Whether or not you require a snack is individual – some might feel fine going out after work if they feel adequately fuelled from lunch. If this is you, training four hours after lunch could also be considered a fasted session.

For those who struggle to maintain their weight and feel that they have to eat constantly to maintain a feeling a fullness then becoming more fat adapted will, also be of benefit. If you train in the morning, then instead of going out in a fasted state or trying to get down a snack such as those above, a number of clients have found that having a black coffee with coconut oil in it before heading out (1-2 tablespoons) does the trick in terms of energy for the session and overall calorie intake. Another option could be a couple of tablespoons of coconut butter. Both of these will provide calories without the associated insulin spike that occurs with carbohydrate (and some dairy). If neither of these options appeal, then a smoothie made with coconut milk, unsweetened almond milk and perhaps some berries is another idea.

These may look like dishwash tabs but actually it's coconut. Liquify dessicated coconut in blender and pop in an ice tray for it to solidify.

These may look like dishwash tabs but actually it’s coconut. Liquify dessicated coconut in blender and pop in an ice tray for it to solidify.

There are many ways in which to tap into fat stores, and nutrition before training is the first place to start. Ideally over the course of the day your food intake will gravitate towards changing the proportion of energy coming from refined carbohydrate to a more even balance of protein, fat and good sources of carbohydrate. I’ll talk more about that next week.

*yes I know there are some slackers amongst us who always hit the snooze button. I’m not talking about them. 

Training for a marathon?

With spring in the air and July almost behind us, now is the perfect opportunity for me to talk about one of my favourite topics. Running. I love running. Love it. When I read one of those motivational quotes about running it’s like someone has written down my most innermost thoughts on how I feel about running. Not only was the recent trip to Gold Coast to take part in the half marathon a winner in terms of discovering an awesome Spanish omelette (to which I made my own version), it has done wonders for my running mojo, which had been lacking in recent months thanks to a couple of injuries.



I’ve completed close to 8 marathons. Seven and 41/42.2 to be exact. It wasn’t an injury that stopped me from crossing the finishing line in Christchurch in 2010 in the coldest conditions I’d ever experienced during a race; it was dignity. My nutrition plan for the race was the undoing of an otherwise well executed run. I had a plan to eat my normal pre-race breakfast then take a carbohydrate gel every 30 minutes during the event. Carbohydrate is used to fuel the body during exercise and we have a storage capacity that is limited to around 90 minutes of moderate intensity activity before we run out (generally speaking). Sports nutrition guidelines recommend 30-60g of carbohydrate per hour (or 1g/kg body weight) in order to keep a steady supply of glucose in the blood stream the body can draw on for fuel. How much glucose that is tolerated is quite individual, though I had no fears of having any gastrointestinal (GI) issues  – my claim to fame was a stomach of steel. I once consumed an entire mixing bowl of green gooseberries with no negative issues, and prior to other marathons managed to put away a simple carbohydrate feast of no less than five white buns with jam, an orange juice and a banana to hit the start line ready to run. Suffice to say, I backed myself, nutritionally speaking.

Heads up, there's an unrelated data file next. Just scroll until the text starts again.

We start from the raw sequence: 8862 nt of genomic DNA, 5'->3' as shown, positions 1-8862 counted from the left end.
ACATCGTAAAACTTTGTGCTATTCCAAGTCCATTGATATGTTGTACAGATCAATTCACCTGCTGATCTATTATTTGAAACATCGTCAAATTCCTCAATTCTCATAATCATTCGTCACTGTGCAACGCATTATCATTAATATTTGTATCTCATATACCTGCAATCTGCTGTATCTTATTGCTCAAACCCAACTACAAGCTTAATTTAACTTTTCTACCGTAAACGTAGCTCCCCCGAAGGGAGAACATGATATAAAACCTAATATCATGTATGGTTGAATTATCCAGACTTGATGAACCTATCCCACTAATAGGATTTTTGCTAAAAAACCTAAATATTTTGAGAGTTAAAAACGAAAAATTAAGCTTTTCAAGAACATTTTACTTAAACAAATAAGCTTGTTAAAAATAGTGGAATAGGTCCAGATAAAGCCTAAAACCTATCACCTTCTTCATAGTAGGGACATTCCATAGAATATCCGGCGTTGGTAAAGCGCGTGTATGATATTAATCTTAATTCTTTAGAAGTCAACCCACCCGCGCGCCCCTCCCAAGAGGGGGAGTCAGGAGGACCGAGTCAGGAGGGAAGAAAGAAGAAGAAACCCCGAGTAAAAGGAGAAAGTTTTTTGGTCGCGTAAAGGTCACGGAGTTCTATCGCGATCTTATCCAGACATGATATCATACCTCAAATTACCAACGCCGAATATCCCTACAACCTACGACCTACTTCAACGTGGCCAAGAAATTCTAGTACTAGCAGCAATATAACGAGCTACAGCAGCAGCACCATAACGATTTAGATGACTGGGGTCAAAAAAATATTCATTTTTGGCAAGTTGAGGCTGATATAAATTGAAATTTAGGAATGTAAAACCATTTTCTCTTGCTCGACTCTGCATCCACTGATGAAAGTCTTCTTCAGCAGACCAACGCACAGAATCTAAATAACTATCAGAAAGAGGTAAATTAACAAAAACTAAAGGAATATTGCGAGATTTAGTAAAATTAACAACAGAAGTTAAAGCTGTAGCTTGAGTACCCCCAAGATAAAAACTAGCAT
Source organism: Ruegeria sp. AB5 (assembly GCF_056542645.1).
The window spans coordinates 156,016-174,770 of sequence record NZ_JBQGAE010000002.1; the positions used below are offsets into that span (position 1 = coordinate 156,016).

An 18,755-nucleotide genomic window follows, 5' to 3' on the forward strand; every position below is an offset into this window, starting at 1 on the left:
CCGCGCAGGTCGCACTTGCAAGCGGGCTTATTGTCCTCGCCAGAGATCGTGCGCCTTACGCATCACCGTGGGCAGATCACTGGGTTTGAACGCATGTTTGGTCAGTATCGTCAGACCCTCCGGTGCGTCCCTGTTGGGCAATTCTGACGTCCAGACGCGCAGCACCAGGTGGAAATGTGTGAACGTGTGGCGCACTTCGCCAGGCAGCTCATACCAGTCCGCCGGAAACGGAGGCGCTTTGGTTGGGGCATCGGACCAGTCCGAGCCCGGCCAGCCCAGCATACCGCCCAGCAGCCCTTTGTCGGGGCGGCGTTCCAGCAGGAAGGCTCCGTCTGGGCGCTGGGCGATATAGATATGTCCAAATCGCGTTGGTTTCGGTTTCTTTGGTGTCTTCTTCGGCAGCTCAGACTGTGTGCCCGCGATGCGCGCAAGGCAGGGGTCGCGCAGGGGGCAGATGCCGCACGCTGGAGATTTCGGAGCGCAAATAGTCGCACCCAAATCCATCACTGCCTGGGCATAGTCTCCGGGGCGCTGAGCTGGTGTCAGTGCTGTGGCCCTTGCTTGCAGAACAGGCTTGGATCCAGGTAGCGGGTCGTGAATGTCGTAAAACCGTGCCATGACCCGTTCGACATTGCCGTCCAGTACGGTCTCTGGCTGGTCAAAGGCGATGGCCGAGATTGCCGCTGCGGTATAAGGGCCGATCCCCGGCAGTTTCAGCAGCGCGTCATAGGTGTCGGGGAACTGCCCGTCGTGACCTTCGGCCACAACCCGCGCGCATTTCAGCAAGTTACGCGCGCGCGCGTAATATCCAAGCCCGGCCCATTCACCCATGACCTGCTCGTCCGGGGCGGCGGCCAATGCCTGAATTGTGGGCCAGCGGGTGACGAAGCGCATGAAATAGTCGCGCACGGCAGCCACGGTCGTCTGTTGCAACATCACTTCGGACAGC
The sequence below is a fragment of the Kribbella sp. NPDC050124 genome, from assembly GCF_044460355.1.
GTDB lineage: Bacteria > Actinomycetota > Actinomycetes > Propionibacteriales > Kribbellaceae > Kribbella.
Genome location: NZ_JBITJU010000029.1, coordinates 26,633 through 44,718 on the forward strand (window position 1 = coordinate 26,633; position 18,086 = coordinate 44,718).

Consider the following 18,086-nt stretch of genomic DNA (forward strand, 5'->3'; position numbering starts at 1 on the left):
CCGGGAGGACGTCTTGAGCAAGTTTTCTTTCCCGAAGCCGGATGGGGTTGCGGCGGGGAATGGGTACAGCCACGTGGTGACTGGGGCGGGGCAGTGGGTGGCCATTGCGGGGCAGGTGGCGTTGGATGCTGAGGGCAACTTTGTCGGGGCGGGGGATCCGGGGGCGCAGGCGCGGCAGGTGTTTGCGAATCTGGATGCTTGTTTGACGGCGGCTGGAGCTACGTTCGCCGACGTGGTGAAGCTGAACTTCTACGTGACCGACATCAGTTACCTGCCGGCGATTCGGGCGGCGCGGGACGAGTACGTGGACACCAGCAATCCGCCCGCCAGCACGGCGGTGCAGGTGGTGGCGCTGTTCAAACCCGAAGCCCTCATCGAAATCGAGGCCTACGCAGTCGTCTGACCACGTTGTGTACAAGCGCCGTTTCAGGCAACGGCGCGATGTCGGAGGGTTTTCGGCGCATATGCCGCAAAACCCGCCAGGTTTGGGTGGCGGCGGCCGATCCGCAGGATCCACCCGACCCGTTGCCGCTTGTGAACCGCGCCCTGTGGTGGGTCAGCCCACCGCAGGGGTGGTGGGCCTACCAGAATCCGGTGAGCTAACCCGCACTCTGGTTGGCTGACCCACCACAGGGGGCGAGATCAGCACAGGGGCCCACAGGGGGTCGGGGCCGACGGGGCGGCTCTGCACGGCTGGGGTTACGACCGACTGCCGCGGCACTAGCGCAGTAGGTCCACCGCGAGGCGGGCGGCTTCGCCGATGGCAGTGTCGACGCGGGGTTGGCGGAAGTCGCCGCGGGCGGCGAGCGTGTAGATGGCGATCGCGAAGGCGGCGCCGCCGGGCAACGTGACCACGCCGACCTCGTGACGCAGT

However a gel every half an hour combined with very little fluid throughout the run (due to the near-freezing temperatures) ended up being my undoing. To half way I felt absolutely fine. It wasn’t until around 27 km (what I like to term ‘no mans land’ in a marathon – too far in to back out, not far enough to be able to see the finish line) that I started experiencing a few stomach cramps. Nothing major, I thought – and soldiered on. I got to 31 km and, despite that I was beginning to feel a bit bloated, I took my gel on schedule. Thirty-four kilometres in was where it all unravelled. I was in need of a Portaloo, yet made the fatal error of thinking that I could hold it together to 42 km as it was only an ‘8k time trial’ to the end. How wrong I was. I’d never before experienced the ‘runs’ during a run and there was nothing I could do to stop the consequences of too many gels and not enough fluid. There was no bush to dive into and I’m no Paula Radcliffe; stopping and dealing to it on the race course was not an option. From 37-41 km I had an internal battle of whether to finish the run or not and in the end dignity stopped me from crossing the finish line. I pulled the pin at 41 km, jogged to the nearest public toilet to try and clean myself up before catching a lift back to the hotel for a much-needed shower.

Thanks Marathontalk. Awesome podcast. Wicked picture.

Thanks Marathontalk. Awesome podcast. Wicked picture.

If I learnt anything from the experience it was that relying too heavily on gels didn’t work for me in this instance. While muscle carbohydrate stores are certainly the limiting factor in endurance events, we are far better off trying to tap into an almost unlimited supply of energy and teach our body to burn more fat than carbohydrates, so we don’t have to rely so heavily on exogenous fuel sources. GI distress is one of the three main problems that clients come to see me about –and a lot of it is due to the overconsumption of carbohydrate gels or food when training or racing.